Meetings in late April and early May
Boyle testified that within 24 hours of her April 28 meeting with Hinam, she spoke to Bishop about the concerns that had been raised. According to Bishop, she did not meet with Boyle to discuss the program until early May. Whether the meeting took place in late April or early May, Bishop confirmed that Boyle told her there were concerns with cannulation, bleeding, morbidity and mortality. In addition, she was told that the anaesthetists involved in the program had similar concerns.
Boyle testified that in May she also informed the vice-president in charge of nursing, Susan VanDeVelde-Coke, about the issues that the nurses had brought to her attention about the Pediatric Cardiac Surgery Program. VanDeVelde-Coke on the other hand, could not recall Boyle speaking to her about the PCS program until the fall of 1994.
Bishop testified that after Boyle had contacted her with concerns from the nursing staff about the program, she asked Wiseman for his assistance in determining how well-founded the concerns were. According to Bishop's testimony, Wiseman did not inform Bishop that any of the nurses and anaesthetists had already approached him. Wiseman again testified that he had no specific memory of that conversation with Bishop. However he did take steps to gather information for Bishop.
With regard to the conversations that Wiseman said he could not recall, he never denied that any of the conversations took place. In most instances, he accepted that in all likelihood they had taken place. He could not, however, recall them specifically. He apparently made no notes of them, nor of any action plan arising from them. This seems surprising, given the mounting tensions within the program, and the number of people raising concerns about what was occurring.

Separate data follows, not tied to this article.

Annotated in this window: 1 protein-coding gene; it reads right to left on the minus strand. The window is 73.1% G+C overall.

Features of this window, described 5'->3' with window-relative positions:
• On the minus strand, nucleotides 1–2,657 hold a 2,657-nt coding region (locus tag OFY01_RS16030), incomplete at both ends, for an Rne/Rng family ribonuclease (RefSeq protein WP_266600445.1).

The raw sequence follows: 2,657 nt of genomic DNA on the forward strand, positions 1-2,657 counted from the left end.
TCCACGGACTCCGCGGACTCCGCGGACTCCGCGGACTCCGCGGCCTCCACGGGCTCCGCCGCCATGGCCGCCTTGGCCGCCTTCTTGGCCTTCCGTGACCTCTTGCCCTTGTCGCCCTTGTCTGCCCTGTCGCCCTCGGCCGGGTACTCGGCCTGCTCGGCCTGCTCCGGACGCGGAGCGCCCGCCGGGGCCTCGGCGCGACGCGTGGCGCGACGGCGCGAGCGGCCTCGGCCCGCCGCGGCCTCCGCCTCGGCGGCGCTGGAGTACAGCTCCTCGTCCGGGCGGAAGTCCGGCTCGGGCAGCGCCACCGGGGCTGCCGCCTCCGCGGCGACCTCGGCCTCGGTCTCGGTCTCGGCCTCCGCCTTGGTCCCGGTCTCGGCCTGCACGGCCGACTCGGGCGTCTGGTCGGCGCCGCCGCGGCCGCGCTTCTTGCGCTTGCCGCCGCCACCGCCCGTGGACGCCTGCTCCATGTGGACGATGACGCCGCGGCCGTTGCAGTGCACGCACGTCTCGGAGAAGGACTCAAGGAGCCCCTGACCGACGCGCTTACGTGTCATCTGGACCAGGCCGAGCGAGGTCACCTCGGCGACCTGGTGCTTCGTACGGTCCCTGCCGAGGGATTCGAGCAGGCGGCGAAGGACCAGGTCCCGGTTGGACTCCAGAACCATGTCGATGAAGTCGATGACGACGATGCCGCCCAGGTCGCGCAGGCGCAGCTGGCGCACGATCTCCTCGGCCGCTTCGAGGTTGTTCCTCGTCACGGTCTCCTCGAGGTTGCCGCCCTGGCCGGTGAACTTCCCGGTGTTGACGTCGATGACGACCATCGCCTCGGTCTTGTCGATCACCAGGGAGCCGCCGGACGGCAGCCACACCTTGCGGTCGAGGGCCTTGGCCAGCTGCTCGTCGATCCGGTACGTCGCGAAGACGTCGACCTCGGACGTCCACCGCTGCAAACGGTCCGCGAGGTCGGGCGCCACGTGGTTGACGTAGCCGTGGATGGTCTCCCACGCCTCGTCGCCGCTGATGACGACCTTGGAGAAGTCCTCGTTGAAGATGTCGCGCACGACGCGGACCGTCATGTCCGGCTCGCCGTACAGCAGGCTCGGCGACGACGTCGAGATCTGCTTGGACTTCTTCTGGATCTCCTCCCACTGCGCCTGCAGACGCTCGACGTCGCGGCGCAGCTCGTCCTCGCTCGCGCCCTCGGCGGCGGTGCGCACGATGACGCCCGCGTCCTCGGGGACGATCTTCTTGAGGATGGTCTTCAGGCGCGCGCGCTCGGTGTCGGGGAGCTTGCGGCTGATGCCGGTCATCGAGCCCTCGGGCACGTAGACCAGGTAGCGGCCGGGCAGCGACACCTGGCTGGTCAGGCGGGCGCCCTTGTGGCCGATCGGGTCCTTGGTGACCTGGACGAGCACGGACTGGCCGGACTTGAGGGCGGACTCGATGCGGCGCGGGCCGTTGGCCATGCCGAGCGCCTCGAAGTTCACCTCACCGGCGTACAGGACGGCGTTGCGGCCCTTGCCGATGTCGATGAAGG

By mid-May, Wiseman had reported back to Bishop that he had spoken to the anaesthetists, Giddins, Hancock and a perfusionist. In addition, he had reviewed most of the cases with Giddins. He testified that following the death of Alyssa Still on May 6, Wiseman, as chief of pediatric surgery, requested a meeting with him. He said that he and Wiseman reviewed all the operations up to that point at that meeting. Giddins testified that he believed that Wiseman was satisfied with his accounting for the surgical outcomes. Wiseman, surprisingly, could not recall this meeting. Bishop testified that Wiseman anticipated speaking with a number of nurses before reporting back to her in full.
Bishop also spoke with Kesselman and Giddins. Kesselman was not prepared to assess Odim's surgical skills at that point. However, he did point to communication issues between Odim and two of the anaesthetists, McNeill and Swartz. Giddins, Bishop recalled, was very supportive of Odim.
Bishop said that she was attempting to develop a broad idea of the nature of the problems emerging in the program. She thought that it was possible that a review committee might have been set up once she knew what the problems were, but she admitted that there had been no plan to set one up when events overtook her.
|Current||Home - Table of Contents - Chapter 6 - Meetings in late April and early May|
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|Section 1||Chapter 1 - Introduction to the Issues|
|Chapter 2 - Pediatric Cardiac Issues|
|Chapter 3 - The Diagnosis of Pediatric Heart Defects and their Surgical Treatment|
|Chapter 4 - The Health Sciences Centre|
|Section 2||Chapter 5 - Pediatric Cardiac Surgery in Winnipeg 1950-1993|
|Chapter 6 - The Restart of Pediatric Cardiac Surgery in 1994
January 1, 1994 to May 17, 1994
|Chapter 7 - The Slowdown
May 17 to September 1994
|Chapter 8 - Events Leading to the Suspension of the Program
September 7, 1994 to December 23, 1994
|Chapter 9 - 1995 - The Aftermath of the Shutdown
January to March, 1995
|Section 3||Chapter 10 - Findings and Recommendations|
|Appendix 1 - Glossary of terms used in this report|
|Appendix 2 - Parties to the Proceedings and counsel|
|Appendix 3 - List of witnesses and dates of testimony|